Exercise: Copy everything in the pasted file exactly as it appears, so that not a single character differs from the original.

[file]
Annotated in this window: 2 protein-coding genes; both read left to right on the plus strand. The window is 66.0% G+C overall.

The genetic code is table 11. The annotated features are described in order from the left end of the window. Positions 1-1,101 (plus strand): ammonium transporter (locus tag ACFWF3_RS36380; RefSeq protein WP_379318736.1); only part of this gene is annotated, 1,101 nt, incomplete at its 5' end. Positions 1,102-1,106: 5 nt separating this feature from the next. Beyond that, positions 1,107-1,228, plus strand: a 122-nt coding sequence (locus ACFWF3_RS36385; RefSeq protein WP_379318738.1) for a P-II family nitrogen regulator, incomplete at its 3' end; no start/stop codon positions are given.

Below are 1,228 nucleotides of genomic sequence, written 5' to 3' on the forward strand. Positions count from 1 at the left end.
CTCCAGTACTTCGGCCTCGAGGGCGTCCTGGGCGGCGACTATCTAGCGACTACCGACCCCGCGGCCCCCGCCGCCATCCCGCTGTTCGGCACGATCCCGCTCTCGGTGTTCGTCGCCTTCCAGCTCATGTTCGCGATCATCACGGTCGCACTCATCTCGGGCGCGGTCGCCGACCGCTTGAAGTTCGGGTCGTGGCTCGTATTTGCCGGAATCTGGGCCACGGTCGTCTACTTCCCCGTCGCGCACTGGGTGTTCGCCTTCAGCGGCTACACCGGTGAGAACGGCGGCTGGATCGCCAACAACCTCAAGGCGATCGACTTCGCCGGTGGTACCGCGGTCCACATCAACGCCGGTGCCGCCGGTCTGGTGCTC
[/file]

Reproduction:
Annotated in this window: 2 protein-coding genes; both read left to right on the plus strand. The window is 66.0% G+C overall.

The genetic code is table 11. The annotated features are described in order from the left end of the window. Positions 1-1,101 (plus strand): ammonium transporter (locus tag ACFWF3_RS36380; RefSeq protein WP_379318736.1); only part of this gene is annotated, 1,101 nt, incomplete at its 5' end. Positions 1,102-1,106: 5 nt separating this feature from the next. Beyond that, positions 1,107-1,228, plus strand: a 122-nt coding sequence (locus ACFWF3_RS36385; RefSeq protein WP_379318738.1) for a P-II family nitrogen regulator, incomplete at its 3' end; no start/stop codon positions are given.

Below are 1,228 nucleotides of genomic sequence, written 5' to 3' on the forward strand. Positions count from 1 at the left end.
CTCCAGTACTTCGGCCTCGAGGGCGTCCTGGGCGGCGACTATCTAGCGACTACCGACCCCGCGGCCCCCGCCGCCATCCCGCTGTTCGGCACGATCCCGCTCTCGGTGTTCGTCGCCTTCCAGCTCATGTTCGCGATCATCACGGTCGCACTCATCTCGGGCGCGGTCGCCGACCGCTTGAAGTTCGGGTCGTGGCTCGTATTTGCCGGAATCTGGGCCACGGTCGTCTACTTCCCCGTCGCGCACTGGGTGTTCGCCTTCAGCGGCTACACCGGTGAGAACGGCGGCTGGATCGCCAACAACCTCAAGGCGATCGACTTCGCCGGTGGTACCGCGGTCCACATCAACGCCGGTGCCGCCGGTCTGGTGCTC